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Navien NR-240A – Day 3 Results

December 10, 2011

I should preface this post — from what I can tell from the public records, my house was built in 1997, and I’ve lived here for about five years.  For all that time, and especially in the winter, it has taken at least a minute for the shower in the master bathroom to get hot — and if you didn’t turn the water all the way up, it never got hot.  I think I’ve noticed that with the Navien tankless water heater — which has a built-in circulation pump (which is what the “A” in the model indicated — not all models have a circulation pump) — I get hot water much faster.

I was travelling for business, so I had to get up at 4:15 this morning (it’s the end of day 3 as I write this) in order to catch a 6:30 flight.  I turned on the shower  and brushed my teeth — my usual routine since it has historically taken so long for the shower to get hot (I have to update my routine so as to not waste water).

To my surprise, the water was cold.  Dead cold.  I ran down to the basement, and sure enough, the Navien had another “03” ignition failure error.  I rebooted the water heater (yes, I rebooted it) and it started working again. 

My wife and house guests were able to take take showers with no issues (or they were too polite to say anything to the contrary).  I was out of town on business so I didn’t get to ask them myself.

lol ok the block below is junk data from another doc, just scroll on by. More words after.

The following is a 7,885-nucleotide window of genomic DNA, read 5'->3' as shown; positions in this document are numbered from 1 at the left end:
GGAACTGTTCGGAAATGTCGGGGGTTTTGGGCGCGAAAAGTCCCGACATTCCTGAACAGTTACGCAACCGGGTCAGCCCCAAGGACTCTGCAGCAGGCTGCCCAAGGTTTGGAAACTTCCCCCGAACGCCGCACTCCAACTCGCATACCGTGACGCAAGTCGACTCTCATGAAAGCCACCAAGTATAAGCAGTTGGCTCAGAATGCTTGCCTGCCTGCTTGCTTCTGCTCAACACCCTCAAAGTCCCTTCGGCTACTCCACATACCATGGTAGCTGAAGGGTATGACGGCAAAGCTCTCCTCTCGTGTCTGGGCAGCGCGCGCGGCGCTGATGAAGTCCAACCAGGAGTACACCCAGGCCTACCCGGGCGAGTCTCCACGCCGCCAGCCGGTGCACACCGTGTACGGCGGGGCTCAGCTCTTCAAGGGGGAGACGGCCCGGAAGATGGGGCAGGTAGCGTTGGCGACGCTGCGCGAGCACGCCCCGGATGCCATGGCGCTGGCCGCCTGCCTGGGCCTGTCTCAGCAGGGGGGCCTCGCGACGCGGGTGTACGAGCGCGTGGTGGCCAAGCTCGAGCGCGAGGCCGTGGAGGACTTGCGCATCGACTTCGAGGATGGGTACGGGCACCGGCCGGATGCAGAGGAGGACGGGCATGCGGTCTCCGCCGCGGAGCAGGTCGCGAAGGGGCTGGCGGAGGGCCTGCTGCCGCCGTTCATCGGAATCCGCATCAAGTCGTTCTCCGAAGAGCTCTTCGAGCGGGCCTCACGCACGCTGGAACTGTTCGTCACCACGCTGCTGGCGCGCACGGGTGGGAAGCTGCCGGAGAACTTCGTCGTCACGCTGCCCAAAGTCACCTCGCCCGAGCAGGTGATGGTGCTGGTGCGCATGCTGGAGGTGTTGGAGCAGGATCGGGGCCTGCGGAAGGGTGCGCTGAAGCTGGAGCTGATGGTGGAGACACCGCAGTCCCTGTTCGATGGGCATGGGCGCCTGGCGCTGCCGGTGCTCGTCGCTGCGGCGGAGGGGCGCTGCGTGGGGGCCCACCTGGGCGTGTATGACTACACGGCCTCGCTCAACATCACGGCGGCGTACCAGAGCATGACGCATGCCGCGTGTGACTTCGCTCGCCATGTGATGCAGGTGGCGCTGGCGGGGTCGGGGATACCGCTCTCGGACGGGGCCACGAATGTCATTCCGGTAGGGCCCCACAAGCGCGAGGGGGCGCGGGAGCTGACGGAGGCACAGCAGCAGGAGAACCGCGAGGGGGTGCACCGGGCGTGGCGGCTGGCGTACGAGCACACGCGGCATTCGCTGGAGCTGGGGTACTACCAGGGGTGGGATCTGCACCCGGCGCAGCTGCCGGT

I got home a bit after 5:00 PM and the installer was already working on the unit (remember I had called yesterday and reported the error).  He knew I was interested, and so he showed me that the unit was set up correctly (had the DIP switches and valve set to utilize the internal circulation pump per the manual) and we agreed the most likely issue was the flow of natural gas to the burners.  I was concerned that demand from my furnace (also natural gas) might be impacting the ability of the tankless water heater to operate normally.

After about three hours (with two faucets running the whole time) the technician determined that there was plenty of gas getting to the unit, but that there was a fluctuation in pressure inside the water heater itself.  Turned out that a 3-4 inch black hose had a hole in it, and when the fan kicked in it was enough to open it a bit to cause a drop in pressure (not to mention the release of natural gas in my house).  The tech replaced the hose with at no cost to me.

I have to say — I’m shocked that the Navien has what appeared to be a rubber/plastic hose inside.  I’m certainly not an expert, but that a new unit could have a defect of this nature is pretty scary.


From → HVAC

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